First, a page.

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Ozone exposure, uptake, and response of different-sized black cherry treesAuthor(s): Todd S. Frederickson; John M. Skelly; Kim C. Steiner; Thomas E. Kolb
Source: In: Hom, John; Birdsey, Richard; O'Brian, Kelly, eds. Proceedings 1995 meeting of the northern global change program; Gen. Tech. Rep. NE-214. Radnor, PA: U. S. Department of Agriculture, Forest Service, Northeastern Forest Experiment Station: 38-40.
Publication Series: General Technical Report (GTR)
Station: Northeastern Research Station
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DescriptionDifferences in exposure, uptake and relative sensitivity to ozone between seedling, sapling, and canopy black cherry (Prunus serotina Ehrh.) trees were characterized during two growing seasons in north central Pennsylvania. Open-grown trees of all sizes received a similar amount of ozone exposure. Seedlings had greater foliar ozone injury, expressed as adaxial stipple and early leaf senescence, than larger trees, which was correlated with their higher rates of stomatal conductance and greater rates of ozone uptake. The higher stomatal conductance and ozone uptake of seedlings was proportional to their higher (less negative) predawn xylem water potentials. Seedlings appeared to have some ability to compensate for injury because their free growth habit reduced exposure per unit leaf area compared to larger trees whose leaves were exposed to ozone throughout the entire growing season.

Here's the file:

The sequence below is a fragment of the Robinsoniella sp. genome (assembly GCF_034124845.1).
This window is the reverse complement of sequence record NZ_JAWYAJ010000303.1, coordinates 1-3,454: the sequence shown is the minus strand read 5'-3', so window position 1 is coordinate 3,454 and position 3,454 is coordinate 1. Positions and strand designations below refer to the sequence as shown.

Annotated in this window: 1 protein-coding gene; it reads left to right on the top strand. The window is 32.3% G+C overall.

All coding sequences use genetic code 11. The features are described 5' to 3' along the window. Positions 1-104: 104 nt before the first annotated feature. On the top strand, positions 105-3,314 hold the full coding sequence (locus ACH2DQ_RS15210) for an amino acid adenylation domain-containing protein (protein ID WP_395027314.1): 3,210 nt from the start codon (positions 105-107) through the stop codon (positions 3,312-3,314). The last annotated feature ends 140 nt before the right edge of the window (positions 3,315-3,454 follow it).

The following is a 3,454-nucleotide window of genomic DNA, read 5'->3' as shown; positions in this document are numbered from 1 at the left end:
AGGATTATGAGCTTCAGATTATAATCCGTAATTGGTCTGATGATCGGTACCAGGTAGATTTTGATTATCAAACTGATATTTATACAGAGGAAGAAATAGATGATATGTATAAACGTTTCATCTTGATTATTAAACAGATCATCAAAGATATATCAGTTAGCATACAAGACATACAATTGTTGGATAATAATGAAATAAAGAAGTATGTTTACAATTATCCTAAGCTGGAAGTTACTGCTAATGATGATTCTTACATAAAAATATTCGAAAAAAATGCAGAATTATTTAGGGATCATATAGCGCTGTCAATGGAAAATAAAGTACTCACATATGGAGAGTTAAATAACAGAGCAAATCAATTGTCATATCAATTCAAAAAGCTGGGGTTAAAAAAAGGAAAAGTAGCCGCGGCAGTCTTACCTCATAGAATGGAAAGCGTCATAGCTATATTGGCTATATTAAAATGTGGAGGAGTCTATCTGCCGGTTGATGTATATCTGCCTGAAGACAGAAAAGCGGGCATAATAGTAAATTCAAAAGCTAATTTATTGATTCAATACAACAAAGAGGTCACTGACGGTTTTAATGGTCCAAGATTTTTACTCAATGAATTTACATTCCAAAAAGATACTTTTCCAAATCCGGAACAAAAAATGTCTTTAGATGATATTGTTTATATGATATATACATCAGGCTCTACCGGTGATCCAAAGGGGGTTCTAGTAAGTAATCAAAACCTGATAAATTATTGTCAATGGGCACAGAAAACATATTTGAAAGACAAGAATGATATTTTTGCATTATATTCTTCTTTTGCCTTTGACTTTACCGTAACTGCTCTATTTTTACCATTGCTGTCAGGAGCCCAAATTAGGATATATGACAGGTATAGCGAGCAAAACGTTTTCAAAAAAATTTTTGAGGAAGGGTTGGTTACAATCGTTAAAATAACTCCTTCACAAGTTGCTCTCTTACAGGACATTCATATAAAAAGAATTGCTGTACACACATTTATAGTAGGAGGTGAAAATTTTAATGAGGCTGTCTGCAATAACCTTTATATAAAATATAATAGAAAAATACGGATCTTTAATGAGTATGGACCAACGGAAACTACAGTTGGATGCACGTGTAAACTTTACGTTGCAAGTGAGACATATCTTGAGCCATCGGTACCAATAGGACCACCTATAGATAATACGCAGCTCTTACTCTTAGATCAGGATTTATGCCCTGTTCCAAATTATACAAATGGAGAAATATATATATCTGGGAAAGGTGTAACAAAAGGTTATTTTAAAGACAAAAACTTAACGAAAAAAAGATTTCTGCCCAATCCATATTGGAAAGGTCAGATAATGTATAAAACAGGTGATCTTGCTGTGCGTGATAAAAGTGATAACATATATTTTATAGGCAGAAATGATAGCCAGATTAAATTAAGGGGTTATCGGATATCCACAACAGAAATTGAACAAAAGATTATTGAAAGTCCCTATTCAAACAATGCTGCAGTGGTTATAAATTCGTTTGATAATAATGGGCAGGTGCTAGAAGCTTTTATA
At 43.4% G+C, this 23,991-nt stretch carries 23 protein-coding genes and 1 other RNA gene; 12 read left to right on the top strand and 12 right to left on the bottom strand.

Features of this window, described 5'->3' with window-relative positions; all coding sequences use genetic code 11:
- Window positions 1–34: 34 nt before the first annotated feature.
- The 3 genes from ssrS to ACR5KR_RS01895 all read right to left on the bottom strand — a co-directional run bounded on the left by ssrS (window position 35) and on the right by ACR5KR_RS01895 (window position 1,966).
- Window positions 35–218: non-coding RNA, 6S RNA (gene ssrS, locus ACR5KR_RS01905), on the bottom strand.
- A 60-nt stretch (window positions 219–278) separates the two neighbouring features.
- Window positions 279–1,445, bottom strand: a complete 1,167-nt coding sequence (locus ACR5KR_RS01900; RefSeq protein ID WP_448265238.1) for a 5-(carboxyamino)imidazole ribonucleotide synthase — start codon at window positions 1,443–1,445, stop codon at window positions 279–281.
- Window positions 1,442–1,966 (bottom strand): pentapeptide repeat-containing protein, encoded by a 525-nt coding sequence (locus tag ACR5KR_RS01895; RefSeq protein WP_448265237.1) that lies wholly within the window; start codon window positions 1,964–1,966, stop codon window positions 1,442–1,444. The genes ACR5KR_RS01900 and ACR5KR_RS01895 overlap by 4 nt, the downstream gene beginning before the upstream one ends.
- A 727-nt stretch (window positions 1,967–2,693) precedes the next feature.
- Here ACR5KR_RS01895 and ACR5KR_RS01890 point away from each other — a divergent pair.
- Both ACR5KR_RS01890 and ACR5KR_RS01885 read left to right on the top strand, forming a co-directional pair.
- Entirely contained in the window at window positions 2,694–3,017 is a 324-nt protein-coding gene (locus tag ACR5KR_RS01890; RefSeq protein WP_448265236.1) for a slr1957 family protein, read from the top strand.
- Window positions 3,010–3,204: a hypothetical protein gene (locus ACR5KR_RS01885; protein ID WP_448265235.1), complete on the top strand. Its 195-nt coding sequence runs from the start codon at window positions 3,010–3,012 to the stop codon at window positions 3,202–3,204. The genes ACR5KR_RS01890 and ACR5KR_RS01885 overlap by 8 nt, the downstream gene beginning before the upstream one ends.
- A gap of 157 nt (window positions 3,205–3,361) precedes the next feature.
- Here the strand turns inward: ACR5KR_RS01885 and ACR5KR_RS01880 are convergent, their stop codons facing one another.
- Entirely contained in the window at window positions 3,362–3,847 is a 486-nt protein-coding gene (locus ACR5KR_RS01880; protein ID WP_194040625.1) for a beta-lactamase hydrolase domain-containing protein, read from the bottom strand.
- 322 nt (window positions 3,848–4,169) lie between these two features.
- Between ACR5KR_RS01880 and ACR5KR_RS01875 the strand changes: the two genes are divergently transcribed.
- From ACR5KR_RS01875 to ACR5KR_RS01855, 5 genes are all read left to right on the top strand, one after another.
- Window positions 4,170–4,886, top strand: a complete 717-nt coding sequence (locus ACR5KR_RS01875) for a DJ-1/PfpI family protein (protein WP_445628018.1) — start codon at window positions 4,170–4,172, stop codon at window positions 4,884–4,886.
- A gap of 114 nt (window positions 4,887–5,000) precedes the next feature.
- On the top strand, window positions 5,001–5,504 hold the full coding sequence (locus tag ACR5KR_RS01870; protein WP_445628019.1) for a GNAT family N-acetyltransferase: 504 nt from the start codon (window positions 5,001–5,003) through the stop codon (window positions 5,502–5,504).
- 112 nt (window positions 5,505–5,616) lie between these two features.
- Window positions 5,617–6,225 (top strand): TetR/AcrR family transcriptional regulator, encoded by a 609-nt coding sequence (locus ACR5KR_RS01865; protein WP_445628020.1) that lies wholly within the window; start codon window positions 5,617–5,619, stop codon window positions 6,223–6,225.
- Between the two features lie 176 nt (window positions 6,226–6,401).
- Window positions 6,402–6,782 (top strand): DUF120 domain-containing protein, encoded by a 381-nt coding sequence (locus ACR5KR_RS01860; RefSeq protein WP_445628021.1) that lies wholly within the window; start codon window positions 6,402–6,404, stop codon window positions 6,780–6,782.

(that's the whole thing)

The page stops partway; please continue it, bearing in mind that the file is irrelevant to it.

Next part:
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CitationFrederickson, Todd S.; Skelly, John M.; Steiner, Kim C.; Kolb, Thomas E. 1996. Ozone exposure, uptake, and response of different-sized black cherry trees. In: Hom, John; Birdsey, Richard; O''Brian, Kelly, eds. Proceedings 1995 meeting of the northern global change program; Gen. Tech. Rep. NE-214. Radnor, PA: U. S. Department of Agriculture, Forest Service, Northeastern Forest Experiment Station: 38-40.
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